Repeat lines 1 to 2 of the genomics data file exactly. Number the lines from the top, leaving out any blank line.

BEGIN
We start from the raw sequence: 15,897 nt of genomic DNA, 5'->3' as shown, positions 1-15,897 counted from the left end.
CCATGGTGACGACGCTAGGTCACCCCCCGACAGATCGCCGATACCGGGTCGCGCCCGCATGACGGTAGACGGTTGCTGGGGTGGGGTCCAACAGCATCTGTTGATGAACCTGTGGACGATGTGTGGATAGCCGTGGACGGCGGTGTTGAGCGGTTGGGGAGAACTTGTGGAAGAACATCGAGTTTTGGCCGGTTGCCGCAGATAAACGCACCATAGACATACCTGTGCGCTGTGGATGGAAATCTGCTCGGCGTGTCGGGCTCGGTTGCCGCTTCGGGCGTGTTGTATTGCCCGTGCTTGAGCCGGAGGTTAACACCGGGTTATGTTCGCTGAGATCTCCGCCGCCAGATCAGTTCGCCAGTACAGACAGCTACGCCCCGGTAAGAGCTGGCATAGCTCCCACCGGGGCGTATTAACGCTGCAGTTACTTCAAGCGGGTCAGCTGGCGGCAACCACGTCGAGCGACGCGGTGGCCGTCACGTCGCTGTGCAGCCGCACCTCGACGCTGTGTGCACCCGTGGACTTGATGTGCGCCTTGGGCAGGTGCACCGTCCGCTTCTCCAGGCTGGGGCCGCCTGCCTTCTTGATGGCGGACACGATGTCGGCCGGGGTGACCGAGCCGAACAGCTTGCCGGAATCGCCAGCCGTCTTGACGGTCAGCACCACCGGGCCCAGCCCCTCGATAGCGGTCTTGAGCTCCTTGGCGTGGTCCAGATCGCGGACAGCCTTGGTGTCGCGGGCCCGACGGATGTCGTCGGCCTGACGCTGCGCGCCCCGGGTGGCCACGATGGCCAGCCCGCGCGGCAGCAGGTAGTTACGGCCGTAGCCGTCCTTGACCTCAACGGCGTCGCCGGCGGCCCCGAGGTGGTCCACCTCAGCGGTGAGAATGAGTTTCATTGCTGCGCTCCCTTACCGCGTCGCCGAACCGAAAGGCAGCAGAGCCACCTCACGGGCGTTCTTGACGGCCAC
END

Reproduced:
We start from the raw sequence: 15,897 nt of genomic DNA, 5'->3' as shown, positions 1-15,897 counted from the left end.
CCATGGTGACGACGCTAGGTCACCCCCCGACAGATCGCCGATACCGGGTCGCGCCCGCATGACGGTAGACGGTTGCTGGGGTGGGGTCCAACAGCATCTGTTGATGAACCTGTGGACGATGTGTGGATAGCCGTGGACGGCGGTGTTGAGCGGTTGGGGAGAACTTGTGGAAGAACATCGAGTTTTGGCCGGTTGCCGCAGATAAACGCACCATAGACATACCTGTGCGCTGTGGATGGAAATCTGCTCGGCGTGTCGGGCTCGGTTGCCGCTTCGGGCGTGTTGTATTGCCCGTGCTTGAGCCGGAGGTTAACACCGGGTTATGTTCGCTGAGATCTCCGCCGCCAGATCAGTTCGCCAGTACAGACAGCTACGCCCCGGTAAGAGCTGGCATAGCTCCCACCGGGGCGTATTAACGCTGCAGTTACTTCAAGCGGGTCAGCTGGCGGCAACCACGTCGAGCGACGCGGTGGCCGTCACGTCGCTGTGCAGCCGCACCTCGACGCTGTGTGCACCCGTGGACTTGATGTGCGCCTTGGGCAGGTGCACCGTCCGCTTCTCCAGGCTGGGGCCGCCTGCCTTCTTGATGGCGGACACGATGTCGGCCGGGGTGACCGAGCCGAACAGCTTGCCGGAATCGCCAGCCGTCTTGACGGTCAGCACCACCGGGCCCAGCCCCTCGATAGCGGTCTTGAGCTCCTTGGCGTGGTCCAGATCGCGGACAGCCTTGGTGTCGCGGGCCCGACGGATGTCGTCGGCCTGACGCTGCGCGCCCCGGGTGGCCACGATGGCCAGCCCGCGCGGCAGCAGGTAGTTACGGCCGTAGCCGTCCTTGACCTCAACGGCGTCGCCGGCGGCCCCGAGGTGGTCCACCTCAGCGGTGAGAATGAGTTTCATTGCTGCGCTCCCTTACCGCGTCGCCGAACCGAAAGGCAGCAGAGCCACCTCACGGGCGTTCTTGACGGCCAC